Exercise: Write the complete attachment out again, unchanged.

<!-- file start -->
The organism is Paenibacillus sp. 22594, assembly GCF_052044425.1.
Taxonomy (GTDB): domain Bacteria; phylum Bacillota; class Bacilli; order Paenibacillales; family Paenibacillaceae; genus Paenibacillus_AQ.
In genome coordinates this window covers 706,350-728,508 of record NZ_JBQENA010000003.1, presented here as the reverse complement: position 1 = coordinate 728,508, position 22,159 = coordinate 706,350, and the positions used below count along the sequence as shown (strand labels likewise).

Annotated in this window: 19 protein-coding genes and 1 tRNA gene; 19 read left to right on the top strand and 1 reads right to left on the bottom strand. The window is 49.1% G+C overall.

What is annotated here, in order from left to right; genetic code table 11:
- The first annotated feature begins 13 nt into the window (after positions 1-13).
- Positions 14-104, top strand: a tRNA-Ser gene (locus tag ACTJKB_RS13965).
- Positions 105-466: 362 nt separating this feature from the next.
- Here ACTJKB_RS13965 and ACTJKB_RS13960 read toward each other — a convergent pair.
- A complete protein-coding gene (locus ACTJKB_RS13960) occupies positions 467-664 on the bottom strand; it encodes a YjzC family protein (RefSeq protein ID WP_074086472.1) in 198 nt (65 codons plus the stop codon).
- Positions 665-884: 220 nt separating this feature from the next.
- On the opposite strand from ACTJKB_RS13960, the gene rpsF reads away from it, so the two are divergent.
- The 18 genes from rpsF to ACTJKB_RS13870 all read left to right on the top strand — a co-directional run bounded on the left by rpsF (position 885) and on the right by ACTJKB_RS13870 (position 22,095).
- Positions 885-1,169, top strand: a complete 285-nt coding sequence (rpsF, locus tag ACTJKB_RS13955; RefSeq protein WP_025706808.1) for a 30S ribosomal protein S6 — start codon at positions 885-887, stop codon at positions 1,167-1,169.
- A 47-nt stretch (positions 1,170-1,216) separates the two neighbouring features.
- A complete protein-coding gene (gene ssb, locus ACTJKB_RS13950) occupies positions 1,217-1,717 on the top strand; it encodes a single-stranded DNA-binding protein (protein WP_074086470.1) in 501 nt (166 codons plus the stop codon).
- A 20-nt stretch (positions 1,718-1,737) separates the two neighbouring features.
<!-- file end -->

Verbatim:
The organism is Paenibacillus sp. 22594, assembly GCF_052044425.1.
Taxonomy (GTDB): domain Bacteria; phylum Bacillota; class Bacilli; order Paenibacillales; family Paenibacillaceae; genus Paenibacillus_AQ.
In genome coordinates this window covers 706,350-728,508 of record NZ_JBQENA010000003.1, presented here as the reverse complement: position 1 = coordinate 728,508, position 22,159 = coordinate 706,350, and the positions used below count along the sequence as shown (strand labels likewise).

Annotated in this window: 19 protein-coding genes and 1 tRNA gene; 19 read left to right on the top strand and 1 reads right to left on the bottom strand. The window is 49.1% G+C overall.

What is annotated here, in order from left to right; genetic code table 11:
- The first annotated feature begins 13 nt into the window (after positions 1-13).
- Positions 14-104, top strand: a tRNA-Ser gene (locus tag ACTJKB_RS13965).
- Positions 105-466: 362 nt separating this feature from the next.
- Here ACTJKB_RS13965 and ACTJKB_RS13960 read toward each other — a convergent pair.
- A complete protein-coding gene (locus ACTJKB_RS13960) occupies positions 467-664 on the bottom strand; it encodes a YjzC family protein (RefSeq protein ID WP_074086472.1) in 198 nt (65 codons plus the stop codon).
- Positions 665-884: 220 nt separating this feature from the next.
- On the opposite strand from ACTJKB_RS13960, the gene rpsF reads away from it, so the two are divergent.
- The 18 genes from rpsF to ACTJKB_RS13870 all read left to right on the top strand — a co-directional run bounded on the left by rpsF (position 885) and on the right by ACTJKB_RS13870 (position 22,095).
- Positions 885-1,169, top strand: a complete 285-nt coding sequence (rpsF, locus tag ACTJKB_RS13955; RefSeq protein WP_025706808.1) for a 30S ribosomal protein S6 — start codon at positions 885-887, stop codon at positions 1,167-1,169.
- A 47-nt stretch (positions 1,170-1,216) separates the two neighbouring features.
- A complete protein-coding gene (gene ssb, locus ACTJKB_RS13950) occupies positions 1,217-1,717 on the top strand; it encodes a single-stranded DNA-binding protein (protein WP_074086470.1) in 501 nt (166 codons plus the stop codon).
- A 20-nt stretch (positions 1,718-1,737) separates the two neighbouring features.